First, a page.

Ticket for honking at illegally parked police officer – Ames, Iowa, 2009

I was driving along one night in Ames, Iowa when I saw a police officer (Adrienne Johnson) parked with all lights out in a manner that completely blocked a driveway and partly blocked a sidewalk. I honked because she was illegally parked. Of course it’s no surprise that the officer’s ego was too big for that. Apparently it is illegal to sound a horn in Ames so she gave me a ticket, which I fought out of principle.

I knew I would be found guilty because that’s how traffic court works, but I went ahead and wasted way more than $60 (the price of the ticket) of the system’s time. I saw it as a cheap way to get some more courtroom experience while exercising my rights. I went through the process and discovered some pretty shady things along the way.

The law in Ames doesn’t allow for a deposition in such offenses but the prosecutor’s office has an open door policy so they were actually pretty helpful. That said, the prosecutor and the police officers I spoke to didn’t seem to understand the purpose of a deposition. They acted like there was no good reason to have that information before trial. It’s common sense that you want to know all of the officer’s answers before you ask the questions in court. That’s why depositions are allowed for bigger offenses.

Then some major shadiness occurred when I attempted to get dash-cam video footage from the Ames police department records division. First, I called and was told that I needed a subpoena to get that and I was specifically told that public records laws do not apply. I did some looking on the internet and found that the police department must give up video footage in most cases and that to knowingly deny access to public records is a misdemeanor. It’s really too bad that I didn’t get that person’s name, though the refusal was probably simply due to lack of training. Then I walked in to the records department in person. I told the employee there, Cheryl Spencer, that I’d like to get some footage. She asked me what I needed and I told her that I could give her an officer, date, and time period. She said that wasn’t good enough and that I needed to identify the incident. I was very adamant that I didn’t like being required to tell her my name and the case this was in regards to. It happens to also be illegal. Iowa public records law requires only that I give enough information for a subject matter expert to retrieve the requested document. Finally, I was told that if I wanted it, it was going to cost $23. The price seemed a little high to me considering that Iowa public records law does not allow for a profit to be made on the duplication of public records. For these reasons, I contacted the ombudsman at the Iowa Attorney General’s office in order to get the Ames Police Department to start obeying state laws.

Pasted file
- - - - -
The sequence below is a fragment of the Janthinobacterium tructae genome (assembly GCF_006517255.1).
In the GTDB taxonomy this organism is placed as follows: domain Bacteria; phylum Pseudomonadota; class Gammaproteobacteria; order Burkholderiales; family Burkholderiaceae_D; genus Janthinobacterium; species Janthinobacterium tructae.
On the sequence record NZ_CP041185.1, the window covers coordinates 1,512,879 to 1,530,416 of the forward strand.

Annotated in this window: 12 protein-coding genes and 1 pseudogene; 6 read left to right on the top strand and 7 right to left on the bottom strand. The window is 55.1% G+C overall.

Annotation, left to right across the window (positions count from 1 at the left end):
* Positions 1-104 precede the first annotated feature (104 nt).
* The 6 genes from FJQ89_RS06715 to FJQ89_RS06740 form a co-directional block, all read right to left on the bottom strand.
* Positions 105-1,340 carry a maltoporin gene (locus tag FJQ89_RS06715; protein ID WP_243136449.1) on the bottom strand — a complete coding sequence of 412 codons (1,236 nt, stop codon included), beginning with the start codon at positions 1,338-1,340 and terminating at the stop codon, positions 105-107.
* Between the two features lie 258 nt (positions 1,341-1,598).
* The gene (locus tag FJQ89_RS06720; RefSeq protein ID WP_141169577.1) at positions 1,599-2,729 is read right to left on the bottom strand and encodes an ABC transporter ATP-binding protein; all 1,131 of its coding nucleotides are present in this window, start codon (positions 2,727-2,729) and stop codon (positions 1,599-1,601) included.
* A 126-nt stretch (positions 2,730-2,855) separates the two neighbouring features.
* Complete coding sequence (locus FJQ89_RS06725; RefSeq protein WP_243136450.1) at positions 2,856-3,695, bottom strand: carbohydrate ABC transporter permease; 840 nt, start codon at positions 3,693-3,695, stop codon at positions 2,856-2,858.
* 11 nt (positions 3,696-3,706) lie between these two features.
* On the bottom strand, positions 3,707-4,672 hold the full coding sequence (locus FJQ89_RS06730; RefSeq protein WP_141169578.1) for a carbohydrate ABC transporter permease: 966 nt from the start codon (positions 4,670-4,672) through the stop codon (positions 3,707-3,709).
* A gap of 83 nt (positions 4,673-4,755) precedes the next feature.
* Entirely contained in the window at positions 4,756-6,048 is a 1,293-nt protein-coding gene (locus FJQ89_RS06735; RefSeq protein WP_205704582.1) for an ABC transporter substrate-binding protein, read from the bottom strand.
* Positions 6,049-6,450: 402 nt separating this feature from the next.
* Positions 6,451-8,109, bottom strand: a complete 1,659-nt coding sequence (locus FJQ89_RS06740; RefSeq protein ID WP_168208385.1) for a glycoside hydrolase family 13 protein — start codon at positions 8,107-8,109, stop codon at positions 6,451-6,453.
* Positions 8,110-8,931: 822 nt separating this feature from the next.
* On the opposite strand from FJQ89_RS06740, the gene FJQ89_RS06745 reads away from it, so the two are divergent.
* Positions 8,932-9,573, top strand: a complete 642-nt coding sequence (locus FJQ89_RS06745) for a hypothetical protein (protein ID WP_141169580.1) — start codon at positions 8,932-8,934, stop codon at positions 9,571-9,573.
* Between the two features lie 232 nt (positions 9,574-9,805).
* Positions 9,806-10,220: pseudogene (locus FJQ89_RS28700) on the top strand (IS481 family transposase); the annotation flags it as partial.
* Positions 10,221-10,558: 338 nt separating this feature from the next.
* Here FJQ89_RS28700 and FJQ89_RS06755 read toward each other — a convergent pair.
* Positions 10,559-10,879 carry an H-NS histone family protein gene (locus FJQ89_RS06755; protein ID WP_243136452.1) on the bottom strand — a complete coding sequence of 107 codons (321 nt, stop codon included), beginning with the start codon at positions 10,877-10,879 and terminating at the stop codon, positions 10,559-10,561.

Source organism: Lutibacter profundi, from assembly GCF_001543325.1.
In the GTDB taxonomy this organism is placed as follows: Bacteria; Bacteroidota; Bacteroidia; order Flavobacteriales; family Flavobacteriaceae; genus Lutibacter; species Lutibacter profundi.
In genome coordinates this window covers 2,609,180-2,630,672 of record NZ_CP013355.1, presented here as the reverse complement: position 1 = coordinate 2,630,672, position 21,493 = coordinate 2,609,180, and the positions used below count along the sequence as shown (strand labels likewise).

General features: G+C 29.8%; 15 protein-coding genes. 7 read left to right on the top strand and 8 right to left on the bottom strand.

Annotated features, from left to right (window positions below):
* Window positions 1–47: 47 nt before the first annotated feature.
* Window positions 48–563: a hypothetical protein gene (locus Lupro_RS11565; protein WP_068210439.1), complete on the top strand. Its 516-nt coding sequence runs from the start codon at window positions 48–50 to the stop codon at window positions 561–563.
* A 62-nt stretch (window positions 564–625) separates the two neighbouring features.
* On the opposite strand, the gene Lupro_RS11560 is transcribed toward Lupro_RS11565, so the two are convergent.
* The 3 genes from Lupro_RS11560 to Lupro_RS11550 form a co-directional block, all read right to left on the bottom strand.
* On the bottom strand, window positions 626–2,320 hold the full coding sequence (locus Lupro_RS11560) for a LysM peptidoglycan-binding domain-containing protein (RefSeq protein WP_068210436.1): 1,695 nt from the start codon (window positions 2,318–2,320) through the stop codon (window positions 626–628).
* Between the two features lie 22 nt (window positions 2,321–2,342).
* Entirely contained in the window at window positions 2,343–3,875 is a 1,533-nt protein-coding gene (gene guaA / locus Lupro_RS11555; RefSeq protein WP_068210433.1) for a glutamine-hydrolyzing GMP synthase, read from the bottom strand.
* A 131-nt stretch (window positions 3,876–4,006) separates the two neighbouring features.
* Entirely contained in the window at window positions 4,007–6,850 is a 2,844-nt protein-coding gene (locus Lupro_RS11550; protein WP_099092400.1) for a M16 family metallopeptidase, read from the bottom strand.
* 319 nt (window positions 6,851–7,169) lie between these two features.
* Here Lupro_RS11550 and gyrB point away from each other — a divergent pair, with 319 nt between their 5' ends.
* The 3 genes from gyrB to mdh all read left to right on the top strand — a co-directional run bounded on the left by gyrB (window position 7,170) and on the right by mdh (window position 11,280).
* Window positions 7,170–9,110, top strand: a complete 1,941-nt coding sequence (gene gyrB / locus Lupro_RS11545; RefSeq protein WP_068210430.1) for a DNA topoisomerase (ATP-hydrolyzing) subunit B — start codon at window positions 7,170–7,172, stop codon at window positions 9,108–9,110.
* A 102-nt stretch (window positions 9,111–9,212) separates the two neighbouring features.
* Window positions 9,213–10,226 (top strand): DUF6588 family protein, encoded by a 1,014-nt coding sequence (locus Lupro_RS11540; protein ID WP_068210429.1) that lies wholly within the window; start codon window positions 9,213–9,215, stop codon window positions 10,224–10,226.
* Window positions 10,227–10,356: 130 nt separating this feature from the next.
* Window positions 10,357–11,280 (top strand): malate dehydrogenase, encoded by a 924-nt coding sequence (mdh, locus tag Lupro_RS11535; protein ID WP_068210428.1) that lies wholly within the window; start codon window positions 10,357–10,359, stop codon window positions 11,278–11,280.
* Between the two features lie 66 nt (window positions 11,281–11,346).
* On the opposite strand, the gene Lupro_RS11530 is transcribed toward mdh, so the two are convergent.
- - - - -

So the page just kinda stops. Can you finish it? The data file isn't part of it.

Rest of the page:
Finally, let me tell you about some of the ridiculous things that Officer Adrienne Johnson (she goes by Adi) said in court. Part of the reason I fought this was to bring light to the types of ridiculous things that officers say in court. The officer is the only witness against a typical traffic-court defendant. For that reason, officers have to come in there acting like they know their stuff and remember details of the encounter even though in reality they have pulled enough people over in the past two months that there is no way they can be a good witness. Let’s just say in a felony trial, such low-quality witnesses would be impeached quickly.